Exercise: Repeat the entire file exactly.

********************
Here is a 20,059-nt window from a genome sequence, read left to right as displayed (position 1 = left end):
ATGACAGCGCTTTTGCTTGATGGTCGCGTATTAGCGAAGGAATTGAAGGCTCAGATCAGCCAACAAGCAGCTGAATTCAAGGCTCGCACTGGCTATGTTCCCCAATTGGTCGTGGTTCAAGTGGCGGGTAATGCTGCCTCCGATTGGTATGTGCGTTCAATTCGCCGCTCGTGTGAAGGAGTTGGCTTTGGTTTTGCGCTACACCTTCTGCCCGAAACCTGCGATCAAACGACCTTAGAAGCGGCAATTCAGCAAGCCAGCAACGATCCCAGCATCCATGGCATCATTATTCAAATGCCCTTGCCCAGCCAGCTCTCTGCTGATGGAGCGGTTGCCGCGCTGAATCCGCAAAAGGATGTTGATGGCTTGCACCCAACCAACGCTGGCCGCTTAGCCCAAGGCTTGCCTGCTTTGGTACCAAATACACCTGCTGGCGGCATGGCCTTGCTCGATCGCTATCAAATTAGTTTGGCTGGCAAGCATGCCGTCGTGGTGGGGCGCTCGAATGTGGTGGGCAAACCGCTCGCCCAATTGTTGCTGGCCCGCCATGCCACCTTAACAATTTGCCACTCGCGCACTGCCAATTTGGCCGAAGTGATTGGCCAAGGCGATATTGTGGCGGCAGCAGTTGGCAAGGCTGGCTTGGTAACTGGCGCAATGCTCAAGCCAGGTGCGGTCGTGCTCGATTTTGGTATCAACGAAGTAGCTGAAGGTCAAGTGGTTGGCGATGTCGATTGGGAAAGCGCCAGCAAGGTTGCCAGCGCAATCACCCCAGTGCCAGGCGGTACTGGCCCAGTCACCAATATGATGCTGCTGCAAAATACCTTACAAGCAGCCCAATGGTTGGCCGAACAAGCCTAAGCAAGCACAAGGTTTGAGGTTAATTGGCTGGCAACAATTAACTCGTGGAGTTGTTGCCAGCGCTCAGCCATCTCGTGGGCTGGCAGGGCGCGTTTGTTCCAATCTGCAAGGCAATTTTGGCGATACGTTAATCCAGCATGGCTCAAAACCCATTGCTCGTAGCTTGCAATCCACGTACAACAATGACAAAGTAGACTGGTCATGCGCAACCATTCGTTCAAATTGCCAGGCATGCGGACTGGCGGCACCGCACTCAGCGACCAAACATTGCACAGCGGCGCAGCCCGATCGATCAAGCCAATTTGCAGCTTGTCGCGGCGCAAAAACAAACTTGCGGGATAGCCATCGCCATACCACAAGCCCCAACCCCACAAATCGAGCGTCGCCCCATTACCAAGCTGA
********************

Here is a 20,059-nt window from a genome sequence, read left to right as displayed (position 1 = left end):
ATGACAGCGCTTTTGCTTGATGGTCGCGTATTAGCGAAGGAATTGAAGGCTCAGATCAGCCAACAAGCAGCTGAATTCAAGGCTCGCACTGGCTATGTTCCCCAATTGGTCGTGGTTCAAGTGGCGGGTAATGCTGCCTCCGATTGGTATGTGCGTTCAATTCGCCGCTCGTGTGAAGGAGTTGGCTTTGGTTTTGCGCTACACCTTCTGCCCGAAACCTGCGATCAAACGACCTTAGAAGCGGCAATTCAGCAAGCCAGCAACGATCCCAGCATCCATGGCATCATTATTCAAATGCCCTTGCCCAGCCAGCTCTCTGCTGATGGAGCGGTTGCCGCGCTGAATCCGCAAAAGGATGTTGATGGCTTGCACCCAACCAACGCTGGCCGCTTAGCCCAAGGCTTGCCTGCTTTGGTACCAAATACACCTGCTGGCGGCATGGCCTTGCTCGATCGCTATCAAATTAGTTTGGCTGGCAAGCATGCCGTCGTGGTGGGGCGCTCGAATGTGGTGGGCAAACCGCTCGCCCAATTGTTGCTGGCCCGCCATGCCACCTTAACAATTTGCCACTCGCGCACTGCCAATTTGGCCGAAGTGATTGGCCAAGGCGATATTGTGGCGGCAGCAGTTGGCAAGGCTGGCTTGGTAACTGGCGCAATGCTCAAGCCAGGTGCGGTCGTGCTCGATTTTGGTATCAACGAAGTAGCTGAAGGTCAAGTGGTTGGCGATGTCGATTGGGAAAGCGCCAGCAAGGTTGCCAGCGCAATCACCCCAGTGCCAGGCGGTACTGGCCCAGTCACCAATATGATGCTGCTGCAAAATACCTTACAAGCAGCCCAATGGTTGGCCGAACAAGCCTAAGCAAGCACAAGGTTTGAGGTTAATTGGCTGGCAACAATTAACTCGTGGAGTTGTTGCCAGCGCTCAGCCATCTCGTGGGCTGGCAGGGCGCGTTTGTTCCAATCTGCAAGGCAATTTTGGCGATACGTTAATCCAGCATGGCTCAAAACCCATTGCTCGTAGCTTGCAATCCACGTACAACAATGACAAAGTAGACTGGTCATGCGCAACCATTCGTTCAAATTGCCAGGCATGCGGACTGGCGGCACCGCACTCAGCGACCAAACATTGCACAGCGGCGCAGCCCGATCGATCAAGCCAATTTGCAGCTTGTCGCGGCGCAAAAACAAACTTGCGGGATAGCCATCGCCATACCACAAGCCCCAACCCCACAAATCGAGCGTCGCCCCATTACCAAGCTGA